Book Review: Burnt Tongues, Edited by Chuck Palahniuk, Richard Thomas, and Dennis Widmyer

Burnt Tongues Cover

Her eyes were big as exit wounds and just as wet.

 

Medallion Press, 303 pages

Available now

 

Though earlier examples have existed, only to end up banned or destroyed, transgressive literature is often cited as germinating with the Marquis de Sade in the late 1700s, before spreading (some would say “metastasizing”) with the works of Emile Zola, Henry Miller, and William S. Burroughs, and more recently, trafficked throughout the novels of Irvine Welsh and this very anthology’s co-editor, Chuck Palahniuk.

More risqué in nature than the gothic and noir, yet skating the rim without slipping fully into the empty literary doldrums of all-out pornography, transgressive fiction deals in marginalized characters seeking redemption and identity within the bizarre and grotesque. Violence, incest, body horror, and drug abuse are just a few of the taboos the genre uses as vehicle by which to explore the human condition, in the process unveiling some nasty truths that many people would rather keep chained and out of view in the labyrinths of their hearts and minds.

In an effort to further legitimatize and codify the genre, Palahniuk, along with neo-noir writer Richard Thomas and filmmaker Dennis Widmyer, have amassed twenty festering, bruised tales dredged up by some of the hardest rising authors working in the field today. The result is Burnt Tongues: An Anthology of Transgressive Stories—“Burnt Tongues” being a phrase Palahniuk has used to describe the deliberate misuse of words in awkward, interesting ways to jumpstart the reader into seeing them anew.

Within the covers of this wonderfully disturbing, squirm-inducing collection, you’ll find all the mortifying, self-inflicted scars you go through great pains to hide from even our closest intimates; the highway blood-smears you can’t help rubberneck; the snarling undulations behind doors left ajar, just enough for your curious but tentative eye to squeeze through.

Burnt Tongues wastes no time kicking you into the deep end, opening with Neil Krolicki’s Live This Down. Three teenaged girls, having endured torment and embarrassment of the worst kind in school—including an especially pulpous miscarriage in a hot-tub full of students—form a suicide pact and find a drug cocktail recipe online to do the trick. Soon after taking the concoction, they learn that it can be harder to leave the world as it is to live in it, and suffer the final ironic consequence of failing even at death.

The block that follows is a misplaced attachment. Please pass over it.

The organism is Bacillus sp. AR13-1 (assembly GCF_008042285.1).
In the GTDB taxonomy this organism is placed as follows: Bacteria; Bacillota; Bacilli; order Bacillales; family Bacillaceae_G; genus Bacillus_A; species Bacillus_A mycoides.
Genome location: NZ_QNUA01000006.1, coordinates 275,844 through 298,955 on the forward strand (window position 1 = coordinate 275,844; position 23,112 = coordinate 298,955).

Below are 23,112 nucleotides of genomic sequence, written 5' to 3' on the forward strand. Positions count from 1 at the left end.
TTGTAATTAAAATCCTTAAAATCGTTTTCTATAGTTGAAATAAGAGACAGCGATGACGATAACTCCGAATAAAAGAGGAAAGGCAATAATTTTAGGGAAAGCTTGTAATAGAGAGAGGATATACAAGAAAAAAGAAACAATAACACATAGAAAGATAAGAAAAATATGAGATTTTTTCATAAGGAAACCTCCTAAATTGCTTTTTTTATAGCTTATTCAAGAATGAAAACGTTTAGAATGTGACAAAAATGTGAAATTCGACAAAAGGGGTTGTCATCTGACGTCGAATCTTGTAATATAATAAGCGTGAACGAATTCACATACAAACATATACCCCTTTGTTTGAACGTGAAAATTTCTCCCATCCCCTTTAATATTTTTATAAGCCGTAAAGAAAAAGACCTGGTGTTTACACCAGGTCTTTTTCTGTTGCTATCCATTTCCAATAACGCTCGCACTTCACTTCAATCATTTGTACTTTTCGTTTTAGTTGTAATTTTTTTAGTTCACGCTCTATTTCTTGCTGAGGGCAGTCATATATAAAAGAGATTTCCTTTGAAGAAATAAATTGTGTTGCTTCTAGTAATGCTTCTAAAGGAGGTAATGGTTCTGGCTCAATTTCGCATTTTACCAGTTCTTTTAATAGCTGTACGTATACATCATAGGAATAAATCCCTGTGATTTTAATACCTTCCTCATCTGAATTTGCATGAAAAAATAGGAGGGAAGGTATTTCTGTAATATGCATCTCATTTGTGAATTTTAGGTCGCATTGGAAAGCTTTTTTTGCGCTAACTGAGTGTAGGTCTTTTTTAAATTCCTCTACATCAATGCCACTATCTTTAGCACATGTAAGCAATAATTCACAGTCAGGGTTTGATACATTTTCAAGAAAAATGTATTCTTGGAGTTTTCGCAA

In Paper, by Gayle Towell, an actuarial research analyst employs toilet paper as a means to explore her own self-worth between comparing the sexual nuances of her new lover against her ex-husband.

Love advice is sought and given in Phil Jourdan’s Mind and Soldier. After a young man solicits his neighbor—a wheelchair-bound war veteran—for pointers on approaching a crush, he’s promptly given an honest crash-course in all manner of monstrous self-loathing and masculine inadequacy.

A mute building inspector in Detroit finds an overdosed, limbless junkie in a condemned building, and takes her on an unorthodox ride with him in Adam Skorupskas’s Invisible Graffiti, a modern fairytale about the brain’s ability to create normality out of the most unorthodox situations.

And in the anthology’s final story, positioned ideally to administer the coup de grace to whatever remains of your sensibilities, Daniel W. Broallt pulls all the stops with Zombie Whorehouse, a tale of an undercover journalist investigating a secret brothel where the objects of lust are the titular undead. It’s the ultimate exploration of sexual limits and the shapes they can take; the realization that you’re only made aware of your most warped proclivities only after they’ve been thrust upon you.

In the remainder of this compendium of deliciously vile behaviors and actions, you’ll find lonely criminals, violent youth, abused animals, bulimic prostitutes, the wretched and disfigured taking desperate—and in some case, final—aim at normalcy and acceptance. Sometimes you’ll want to avert your eyes or silently close the book, never to touch it again, but stay with it. There’s real soul and humanity lurking under all the fluids and scars, and you’ll emerge all the better for tackling it head on, albeit in want of a shower or two afterwards.

 

ABOUT THE REVIEWER:

Dino ParentiWhen not scribbling twisted musings into spiral notebooks, photographing the odd puddle or junk pile, or building classy furniture, Dino Parenti earns a little scratch drawing buildings.

Read his fiction appearing in our Artemis and Dionysus issues: “Beyond The Eye” and “Meat Sweats

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